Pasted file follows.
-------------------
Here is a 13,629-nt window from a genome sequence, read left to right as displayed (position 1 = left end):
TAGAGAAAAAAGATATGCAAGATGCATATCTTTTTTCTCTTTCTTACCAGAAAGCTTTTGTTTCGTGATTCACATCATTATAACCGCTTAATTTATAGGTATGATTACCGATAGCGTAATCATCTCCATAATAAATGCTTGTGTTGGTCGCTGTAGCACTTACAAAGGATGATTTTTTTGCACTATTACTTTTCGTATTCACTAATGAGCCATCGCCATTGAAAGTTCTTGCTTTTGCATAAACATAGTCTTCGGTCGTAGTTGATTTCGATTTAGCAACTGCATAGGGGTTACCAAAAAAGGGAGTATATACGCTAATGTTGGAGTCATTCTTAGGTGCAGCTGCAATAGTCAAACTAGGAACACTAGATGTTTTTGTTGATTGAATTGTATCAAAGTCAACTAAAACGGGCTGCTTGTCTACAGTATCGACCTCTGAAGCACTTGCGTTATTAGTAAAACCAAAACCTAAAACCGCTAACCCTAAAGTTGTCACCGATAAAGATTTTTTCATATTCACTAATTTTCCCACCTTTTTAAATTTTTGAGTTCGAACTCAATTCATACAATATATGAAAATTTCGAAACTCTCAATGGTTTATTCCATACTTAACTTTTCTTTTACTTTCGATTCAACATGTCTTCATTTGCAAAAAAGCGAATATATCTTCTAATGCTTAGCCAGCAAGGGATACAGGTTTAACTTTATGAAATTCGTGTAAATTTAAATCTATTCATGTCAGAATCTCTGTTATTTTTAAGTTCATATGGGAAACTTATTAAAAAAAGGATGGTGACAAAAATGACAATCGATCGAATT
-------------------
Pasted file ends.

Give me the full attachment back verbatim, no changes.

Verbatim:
Here is a 13,629-nt window from a genome sequence, read left to right as displayed (position 1 = left end):
TAGAGAAAAAAGATATGCAAGATGCATATCTTTTTTCTCTTTCTTACCAGAAAGCTTTTGTTTCGTGATTCACATCATTATAACCGCTTAATTTATAGGTATGATTACCGATAGCGTAATCATCTCCATAATAAATGCTTGTGTTGGTCGCTGTAGCACTTACAAAGGATGATTTTTTTGCACTATTACTTTTCGTATTCACTAATGAGCCATCGCCATTGAAAGTTCTTGCTTTTGCATAAACATAGTCTTCGGTCGTAGTTGATTTCGATTTAGCAACTGCATAGGGGTTACCAAAAAAGGGAGTATATACGCTAATGTTGGAGTCATTCTTAGGTGCAGCTGCAATAGTCAAACTAGGAACACTAGATGTTTTTGTTGATTGAATTGTATCAAAGTCAACTAAAACGGGCTGCTTGTCTACAGTATCGACCTCTGAAGCACTTGCGTTATTAGTAAAACCAAAACCTAAAACCGCTAACCCTAAAGTTGTCACCGATAAAGATTTTTTCATATTCACTAATTTTCCCACCTTTTTAAATTTTTGAGTTCGAACTCAATTCATACAATATATGAAAATTTCGAAACTCTCAATGGTTTATTCCATACTTAACTTTTCTTTTACTTTCGATTCAACATGTCTTCATTTGCAAAAAAGCGAATATATCTTCTAATGCTTAGCCAGCAAGGGATACAGGTTTAACTTTATGAAATTCGTGTAAATTTAAATCTATTCATGTCAGAATCTCTGTTATTTTTAAGTTCATATGGGAAACTTATTAAAAAAAGGATGGTGACAAAAATGACAATCGATCGAATT